Mademoiselle Souvestre was a French feminist educator who founded the girls’ boarding school Allenswood, outside London, where her most famous pupil was Eleanor Roosevelt who went on to become one of the most respected women of the 20th century.
Eleanor’s early life was marked by an alcoholic father and a vain and distant mother (both of whom died before she was ten), and she was sent abroad to boarding school.
Mademoiselle Souvestre was the headmistress of the preparatory school to which young Eleanor was sent. Fortunately, Mademoiselle Souvestre’s goal for her students was to expand their minds and attain intellectual independence. The school used French in many classes. Eleanor turned out to be better prepared than most for Allenswood, due to extensive French tutoring prior to enrolling.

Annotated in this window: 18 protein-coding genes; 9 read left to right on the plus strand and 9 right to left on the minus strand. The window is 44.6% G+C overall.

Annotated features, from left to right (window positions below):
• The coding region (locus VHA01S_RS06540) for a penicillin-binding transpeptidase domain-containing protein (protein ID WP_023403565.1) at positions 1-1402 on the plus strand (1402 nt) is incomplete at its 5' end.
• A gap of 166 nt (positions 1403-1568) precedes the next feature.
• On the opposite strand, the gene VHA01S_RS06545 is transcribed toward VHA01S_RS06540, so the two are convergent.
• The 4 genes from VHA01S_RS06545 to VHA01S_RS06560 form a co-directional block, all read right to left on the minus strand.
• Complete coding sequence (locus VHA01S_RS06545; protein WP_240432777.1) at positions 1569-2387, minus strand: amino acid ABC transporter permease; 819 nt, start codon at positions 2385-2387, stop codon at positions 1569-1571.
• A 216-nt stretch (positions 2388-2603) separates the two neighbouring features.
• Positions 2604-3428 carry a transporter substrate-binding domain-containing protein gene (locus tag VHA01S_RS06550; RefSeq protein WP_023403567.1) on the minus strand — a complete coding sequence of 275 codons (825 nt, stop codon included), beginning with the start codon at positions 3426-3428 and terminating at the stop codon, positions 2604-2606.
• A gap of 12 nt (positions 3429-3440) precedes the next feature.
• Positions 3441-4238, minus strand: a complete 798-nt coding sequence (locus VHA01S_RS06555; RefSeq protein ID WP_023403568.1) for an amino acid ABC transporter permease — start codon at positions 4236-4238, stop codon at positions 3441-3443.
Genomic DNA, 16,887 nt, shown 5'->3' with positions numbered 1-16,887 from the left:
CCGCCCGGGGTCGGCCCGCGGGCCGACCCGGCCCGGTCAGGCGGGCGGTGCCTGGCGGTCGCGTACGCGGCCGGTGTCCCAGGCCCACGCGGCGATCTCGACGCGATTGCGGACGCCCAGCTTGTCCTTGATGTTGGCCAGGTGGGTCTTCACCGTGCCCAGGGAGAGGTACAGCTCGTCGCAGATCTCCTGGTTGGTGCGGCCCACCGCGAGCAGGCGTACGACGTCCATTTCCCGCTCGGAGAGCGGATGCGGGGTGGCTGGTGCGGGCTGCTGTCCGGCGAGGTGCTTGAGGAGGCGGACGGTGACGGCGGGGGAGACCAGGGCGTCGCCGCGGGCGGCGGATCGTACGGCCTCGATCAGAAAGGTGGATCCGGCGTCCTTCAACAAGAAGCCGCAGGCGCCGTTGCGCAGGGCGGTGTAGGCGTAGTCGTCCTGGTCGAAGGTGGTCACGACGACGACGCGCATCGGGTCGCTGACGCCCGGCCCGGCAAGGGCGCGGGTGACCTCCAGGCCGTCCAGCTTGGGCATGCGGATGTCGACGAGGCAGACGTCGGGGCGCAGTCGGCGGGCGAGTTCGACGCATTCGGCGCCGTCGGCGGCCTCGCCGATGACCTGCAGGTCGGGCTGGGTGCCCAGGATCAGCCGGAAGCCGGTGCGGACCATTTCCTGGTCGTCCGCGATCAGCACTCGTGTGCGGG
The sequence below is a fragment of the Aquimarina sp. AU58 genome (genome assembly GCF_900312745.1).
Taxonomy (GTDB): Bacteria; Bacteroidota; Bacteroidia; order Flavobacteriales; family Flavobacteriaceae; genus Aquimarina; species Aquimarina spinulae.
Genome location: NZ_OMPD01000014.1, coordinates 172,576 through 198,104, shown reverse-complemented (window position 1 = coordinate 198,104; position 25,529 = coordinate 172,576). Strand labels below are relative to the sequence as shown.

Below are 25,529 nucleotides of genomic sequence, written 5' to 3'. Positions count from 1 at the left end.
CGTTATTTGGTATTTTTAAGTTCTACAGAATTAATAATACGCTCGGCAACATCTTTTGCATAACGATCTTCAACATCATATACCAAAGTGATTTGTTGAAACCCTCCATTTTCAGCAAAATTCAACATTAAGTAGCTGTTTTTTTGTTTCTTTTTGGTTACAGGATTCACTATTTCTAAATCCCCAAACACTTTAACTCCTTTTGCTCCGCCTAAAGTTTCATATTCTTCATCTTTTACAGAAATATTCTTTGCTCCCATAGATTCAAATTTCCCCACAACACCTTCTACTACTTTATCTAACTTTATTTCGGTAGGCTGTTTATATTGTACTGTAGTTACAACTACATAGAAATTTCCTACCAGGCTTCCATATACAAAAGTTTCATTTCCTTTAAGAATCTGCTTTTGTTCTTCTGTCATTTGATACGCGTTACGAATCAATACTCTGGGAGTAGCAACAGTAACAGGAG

According to Elizabeth Pearce of MentorResources, it was during this period that Eleanor lost her shyness and acquired the self-confidence which would stand her so well in later life. Mademoiselle Souvestre mentored Eleanor, and they made field trips to Venice and Paris, with Eleanor making the arrangements. Mentoring introduced the teenager to the lifestyle of an independent woman. Eleanor always credited Souvestre with forming both her character and her intellectual outlook. The First Lady’s newspaper column on politics and social issues, My Day, was read daily by millions.